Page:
Tse-Chun Lin
Prof. Tse-Chun LIN
Area Head of Finance

3910 2157

KK 1003

Academic & Professional Qualification
  • Ph.D., University of Amsterdam
  • M.Phil., Tinbergen Institute
  • M.B.A., National Chengchi University
  • B.A., National Taiwan University

Professor Tse-Chun LIN received his Bachelor degree in Economics from National Taiwan University and MBA degree from National Chengchi University. He graduated with an M.Phil. in Economics from Tinbergen Institute in 2006. In 2009, he graduated from the Ph.D. program at the University of Amsterdam and joined The University of Hong Kong as Assistant Professor at HKU Business School. He was promoted to Associate Professor with tenure in 2015 and Professor in 2018.

Professor Tse-Chun LIN has been publishing his research in leading academic journals such as American Economic Review, Journal of Financial Economics, Review of Financial Studies, Journal of Accounting and Economics, Management Science, Journal of Financial and Quantitative Analysis, Review of Finance, etc. His research has also been featured in The EconomistWSJBloomberg, and Investopedia, etc.

Research Interest
  • Behavioral Finance
  • Empirical Asset Pricing
  • Financial Market
Selected Publications
Recent Publications
Local information advantage and stock returns: Evidence from social media

We examine the information asymmetry between local and nonlocal investors with a large dataset of stock message board postings. We document that abnormal relative postings of a firm, that is, unusual changes in the volume of postings from local versus nonlocal investors, capture locals' information advantage. This measure positively predicts firms' short-term stock returns as well as those of peer firms in the same city. Sentiment analysis shows that posting activities primarily reflect good news, potentially due to social transmission bias and short-sales constraints. We identify the information driving return predictability through content-based analysis. Abnormal relative postings also lead analysts' forecast revisions. Overall, investors' interactions on social media contain valuable geography-based private information. Supporting Information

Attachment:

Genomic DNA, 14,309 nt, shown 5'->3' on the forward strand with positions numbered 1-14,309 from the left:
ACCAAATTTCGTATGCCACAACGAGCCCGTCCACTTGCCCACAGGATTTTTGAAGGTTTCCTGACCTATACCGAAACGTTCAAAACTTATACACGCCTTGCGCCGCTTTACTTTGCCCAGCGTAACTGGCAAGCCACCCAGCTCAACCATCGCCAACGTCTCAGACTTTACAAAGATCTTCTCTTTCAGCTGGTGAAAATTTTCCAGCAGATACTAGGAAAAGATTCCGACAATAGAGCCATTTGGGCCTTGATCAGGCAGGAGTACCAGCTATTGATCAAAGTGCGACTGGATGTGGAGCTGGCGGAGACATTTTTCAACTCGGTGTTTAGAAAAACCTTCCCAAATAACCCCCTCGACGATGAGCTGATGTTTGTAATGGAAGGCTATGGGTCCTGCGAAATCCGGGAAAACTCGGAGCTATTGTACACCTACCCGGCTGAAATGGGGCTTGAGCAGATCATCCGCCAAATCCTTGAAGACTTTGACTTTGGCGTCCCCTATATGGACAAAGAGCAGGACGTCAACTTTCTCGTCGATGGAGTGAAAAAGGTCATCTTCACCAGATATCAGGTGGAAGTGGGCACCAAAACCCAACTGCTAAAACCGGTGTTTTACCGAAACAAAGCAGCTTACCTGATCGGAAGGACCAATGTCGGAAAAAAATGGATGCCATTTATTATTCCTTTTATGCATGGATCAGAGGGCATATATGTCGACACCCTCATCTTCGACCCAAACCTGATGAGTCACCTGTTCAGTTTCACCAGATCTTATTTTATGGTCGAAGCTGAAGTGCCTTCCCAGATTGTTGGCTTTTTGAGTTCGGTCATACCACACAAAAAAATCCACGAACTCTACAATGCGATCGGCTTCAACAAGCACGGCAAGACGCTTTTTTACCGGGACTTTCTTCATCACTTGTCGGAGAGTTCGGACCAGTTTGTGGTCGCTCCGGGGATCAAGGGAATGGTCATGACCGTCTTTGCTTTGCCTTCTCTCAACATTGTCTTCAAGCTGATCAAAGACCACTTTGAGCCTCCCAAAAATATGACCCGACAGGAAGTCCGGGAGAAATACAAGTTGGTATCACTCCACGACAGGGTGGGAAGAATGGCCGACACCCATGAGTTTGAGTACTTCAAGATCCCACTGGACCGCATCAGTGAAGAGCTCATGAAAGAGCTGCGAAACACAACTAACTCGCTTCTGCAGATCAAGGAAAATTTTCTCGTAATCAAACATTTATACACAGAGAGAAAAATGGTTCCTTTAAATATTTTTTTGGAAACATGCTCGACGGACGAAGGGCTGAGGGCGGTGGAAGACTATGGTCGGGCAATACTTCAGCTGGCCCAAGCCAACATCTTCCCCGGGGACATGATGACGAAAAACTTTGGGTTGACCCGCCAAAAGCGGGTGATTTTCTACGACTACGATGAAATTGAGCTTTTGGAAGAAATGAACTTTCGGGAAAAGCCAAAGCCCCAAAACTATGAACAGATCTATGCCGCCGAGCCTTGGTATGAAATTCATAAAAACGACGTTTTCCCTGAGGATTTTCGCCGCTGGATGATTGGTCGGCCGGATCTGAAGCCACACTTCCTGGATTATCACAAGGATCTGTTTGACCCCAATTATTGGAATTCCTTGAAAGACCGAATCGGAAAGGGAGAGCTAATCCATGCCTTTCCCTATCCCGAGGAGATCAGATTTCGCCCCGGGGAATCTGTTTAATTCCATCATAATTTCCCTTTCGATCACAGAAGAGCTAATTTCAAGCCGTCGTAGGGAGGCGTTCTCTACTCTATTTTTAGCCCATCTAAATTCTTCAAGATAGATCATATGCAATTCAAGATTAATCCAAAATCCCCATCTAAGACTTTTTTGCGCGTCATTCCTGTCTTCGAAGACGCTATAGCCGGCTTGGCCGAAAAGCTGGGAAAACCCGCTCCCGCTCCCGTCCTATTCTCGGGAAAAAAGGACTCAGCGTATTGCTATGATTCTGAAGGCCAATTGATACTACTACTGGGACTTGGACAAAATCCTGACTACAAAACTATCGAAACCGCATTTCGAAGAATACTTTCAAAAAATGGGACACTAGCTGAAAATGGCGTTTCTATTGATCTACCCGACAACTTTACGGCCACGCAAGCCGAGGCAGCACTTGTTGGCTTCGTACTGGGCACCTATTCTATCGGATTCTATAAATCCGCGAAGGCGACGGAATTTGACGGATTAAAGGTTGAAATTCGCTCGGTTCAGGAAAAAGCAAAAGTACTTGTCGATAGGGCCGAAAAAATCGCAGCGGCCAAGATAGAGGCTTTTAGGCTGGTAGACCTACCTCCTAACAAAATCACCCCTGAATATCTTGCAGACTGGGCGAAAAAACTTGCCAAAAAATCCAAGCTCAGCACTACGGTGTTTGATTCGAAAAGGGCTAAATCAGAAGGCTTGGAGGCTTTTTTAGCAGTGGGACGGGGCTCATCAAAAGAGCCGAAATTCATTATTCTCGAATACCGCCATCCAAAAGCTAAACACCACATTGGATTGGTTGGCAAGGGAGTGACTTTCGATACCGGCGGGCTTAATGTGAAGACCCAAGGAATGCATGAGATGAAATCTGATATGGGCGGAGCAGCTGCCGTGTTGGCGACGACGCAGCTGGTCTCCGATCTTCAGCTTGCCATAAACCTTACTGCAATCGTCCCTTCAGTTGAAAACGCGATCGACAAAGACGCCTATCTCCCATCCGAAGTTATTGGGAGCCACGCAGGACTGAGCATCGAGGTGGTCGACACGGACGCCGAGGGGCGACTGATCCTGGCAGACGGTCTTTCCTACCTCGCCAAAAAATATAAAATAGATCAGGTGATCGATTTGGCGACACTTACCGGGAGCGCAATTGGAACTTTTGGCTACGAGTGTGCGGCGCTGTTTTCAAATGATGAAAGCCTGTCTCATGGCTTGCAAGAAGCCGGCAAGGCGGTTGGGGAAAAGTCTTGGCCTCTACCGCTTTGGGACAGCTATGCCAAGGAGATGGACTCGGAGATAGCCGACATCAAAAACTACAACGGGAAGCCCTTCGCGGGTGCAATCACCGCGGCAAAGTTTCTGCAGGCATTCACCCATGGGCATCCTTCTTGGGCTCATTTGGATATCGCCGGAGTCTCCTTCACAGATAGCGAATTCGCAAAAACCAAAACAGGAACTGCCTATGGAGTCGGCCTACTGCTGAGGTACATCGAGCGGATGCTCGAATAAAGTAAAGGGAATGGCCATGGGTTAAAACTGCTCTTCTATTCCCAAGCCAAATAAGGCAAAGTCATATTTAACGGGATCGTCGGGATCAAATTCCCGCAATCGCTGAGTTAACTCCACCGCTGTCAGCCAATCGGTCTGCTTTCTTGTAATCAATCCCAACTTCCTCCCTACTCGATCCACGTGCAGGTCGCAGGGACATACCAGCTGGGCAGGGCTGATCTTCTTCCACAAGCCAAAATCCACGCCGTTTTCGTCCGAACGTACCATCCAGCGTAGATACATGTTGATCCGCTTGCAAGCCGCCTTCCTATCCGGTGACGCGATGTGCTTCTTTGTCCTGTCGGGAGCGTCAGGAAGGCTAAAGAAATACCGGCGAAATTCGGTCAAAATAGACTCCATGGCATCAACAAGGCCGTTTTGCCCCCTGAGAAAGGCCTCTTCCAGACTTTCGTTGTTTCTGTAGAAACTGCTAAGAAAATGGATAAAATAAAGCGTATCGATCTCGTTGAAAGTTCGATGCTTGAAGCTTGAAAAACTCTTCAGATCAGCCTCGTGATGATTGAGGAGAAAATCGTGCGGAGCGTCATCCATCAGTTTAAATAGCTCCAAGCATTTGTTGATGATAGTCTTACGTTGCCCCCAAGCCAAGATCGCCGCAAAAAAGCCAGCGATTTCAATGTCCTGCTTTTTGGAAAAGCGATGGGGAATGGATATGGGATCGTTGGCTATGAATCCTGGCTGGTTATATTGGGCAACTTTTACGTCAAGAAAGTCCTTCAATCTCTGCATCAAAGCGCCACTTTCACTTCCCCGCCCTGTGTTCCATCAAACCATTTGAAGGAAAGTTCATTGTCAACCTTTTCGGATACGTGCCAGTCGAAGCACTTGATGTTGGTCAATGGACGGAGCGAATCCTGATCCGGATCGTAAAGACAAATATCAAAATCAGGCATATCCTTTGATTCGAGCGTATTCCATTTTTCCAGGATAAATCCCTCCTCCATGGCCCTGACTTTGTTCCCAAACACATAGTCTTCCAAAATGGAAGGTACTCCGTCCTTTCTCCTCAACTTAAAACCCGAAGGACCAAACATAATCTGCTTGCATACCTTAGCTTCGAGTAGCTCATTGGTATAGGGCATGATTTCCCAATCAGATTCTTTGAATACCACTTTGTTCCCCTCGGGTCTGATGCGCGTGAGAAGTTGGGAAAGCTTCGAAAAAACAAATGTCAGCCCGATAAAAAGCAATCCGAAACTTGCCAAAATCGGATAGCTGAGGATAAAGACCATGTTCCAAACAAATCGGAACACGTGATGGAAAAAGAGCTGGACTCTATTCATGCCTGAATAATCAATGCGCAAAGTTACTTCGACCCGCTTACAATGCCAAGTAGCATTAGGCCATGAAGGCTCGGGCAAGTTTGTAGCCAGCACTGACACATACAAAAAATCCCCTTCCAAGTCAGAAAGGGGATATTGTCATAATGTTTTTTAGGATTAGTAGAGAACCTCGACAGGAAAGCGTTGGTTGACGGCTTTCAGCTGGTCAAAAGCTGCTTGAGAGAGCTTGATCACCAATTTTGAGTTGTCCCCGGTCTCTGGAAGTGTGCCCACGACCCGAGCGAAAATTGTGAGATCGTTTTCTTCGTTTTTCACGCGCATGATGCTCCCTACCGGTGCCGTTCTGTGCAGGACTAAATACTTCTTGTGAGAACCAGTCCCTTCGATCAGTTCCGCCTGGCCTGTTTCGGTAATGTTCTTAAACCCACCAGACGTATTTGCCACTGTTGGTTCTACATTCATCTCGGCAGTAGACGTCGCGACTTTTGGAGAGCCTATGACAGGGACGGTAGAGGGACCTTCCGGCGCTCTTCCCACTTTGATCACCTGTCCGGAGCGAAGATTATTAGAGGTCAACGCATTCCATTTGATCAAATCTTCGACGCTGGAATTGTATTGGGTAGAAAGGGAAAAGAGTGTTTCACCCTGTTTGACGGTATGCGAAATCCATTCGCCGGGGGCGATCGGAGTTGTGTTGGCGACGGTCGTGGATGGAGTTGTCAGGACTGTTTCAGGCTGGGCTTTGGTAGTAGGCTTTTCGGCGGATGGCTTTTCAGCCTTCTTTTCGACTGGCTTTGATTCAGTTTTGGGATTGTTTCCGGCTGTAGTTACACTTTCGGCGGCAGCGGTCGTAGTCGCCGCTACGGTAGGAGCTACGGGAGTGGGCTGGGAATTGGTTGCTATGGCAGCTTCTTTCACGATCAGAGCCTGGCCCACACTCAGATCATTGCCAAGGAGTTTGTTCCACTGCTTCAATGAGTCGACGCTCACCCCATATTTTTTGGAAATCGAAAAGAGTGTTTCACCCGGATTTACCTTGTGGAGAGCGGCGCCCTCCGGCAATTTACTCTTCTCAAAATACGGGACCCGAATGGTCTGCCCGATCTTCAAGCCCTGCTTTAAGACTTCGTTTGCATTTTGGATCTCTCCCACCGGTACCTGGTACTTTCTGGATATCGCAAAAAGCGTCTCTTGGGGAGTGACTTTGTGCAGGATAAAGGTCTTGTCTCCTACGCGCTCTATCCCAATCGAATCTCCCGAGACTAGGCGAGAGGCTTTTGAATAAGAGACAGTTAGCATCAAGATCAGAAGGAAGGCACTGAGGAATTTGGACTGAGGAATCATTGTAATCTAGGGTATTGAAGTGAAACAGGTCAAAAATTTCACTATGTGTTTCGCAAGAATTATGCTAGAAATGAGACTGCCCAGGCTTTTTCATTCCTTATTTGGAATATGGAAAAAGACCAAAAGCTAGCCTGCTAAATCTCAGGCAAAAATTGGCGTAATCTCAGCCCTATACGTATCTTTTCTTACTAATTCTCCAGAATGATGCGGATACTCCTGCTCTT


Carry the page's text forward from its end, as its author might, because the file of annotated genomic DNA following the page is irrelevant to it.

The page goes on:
The Violent Ripple Effects of Stock Market Losses

[This article discusses domestic violence. If you or someone you know is experiencing domestic violence, you are not to blame, what is happening is not your fault. There are numerous resources and refuges available to you. They are listed at the end of this article.]

The Disutility of Stock Market Losses: Evidence From Domestic Violence

Stock returns during the week are negatively associated with the reported incidence of domestic violence during the weekend. This relationship is primarily driven by negative returns. The incidence of domestic violence increases with the magnitude of losses, and the effect increases with local stock market participation. Our findings suggest that negative wealth shocks caused by stock market crashes can affect stress levels within intimate relationships, escalate arguments, and trigger domestic violence. Stock market losses may reduce household utility beyond the shock to financial wealth, supporting gain-loss models where disutility from losses outweighs the utility from gains of a similar magnitude.

Psychological barrier and cross-firm return predictability

We provide a psychological explanation for the delayed price response to news about economically linked firms. We show that the return predictability of economically linked firms depends on the nearness to the 52-week high stock price. The interaction between news about economically linked firms and the nearness to the 52-week high can partially explain the underreaction to news about customers, geographic neighbors, industry peers, or foreign industries. We also find that analysts react to news about economically linked firms but the 52-week high effect reduces such reactions, providing direct evidence that the 52-week high affects the belief-updating process.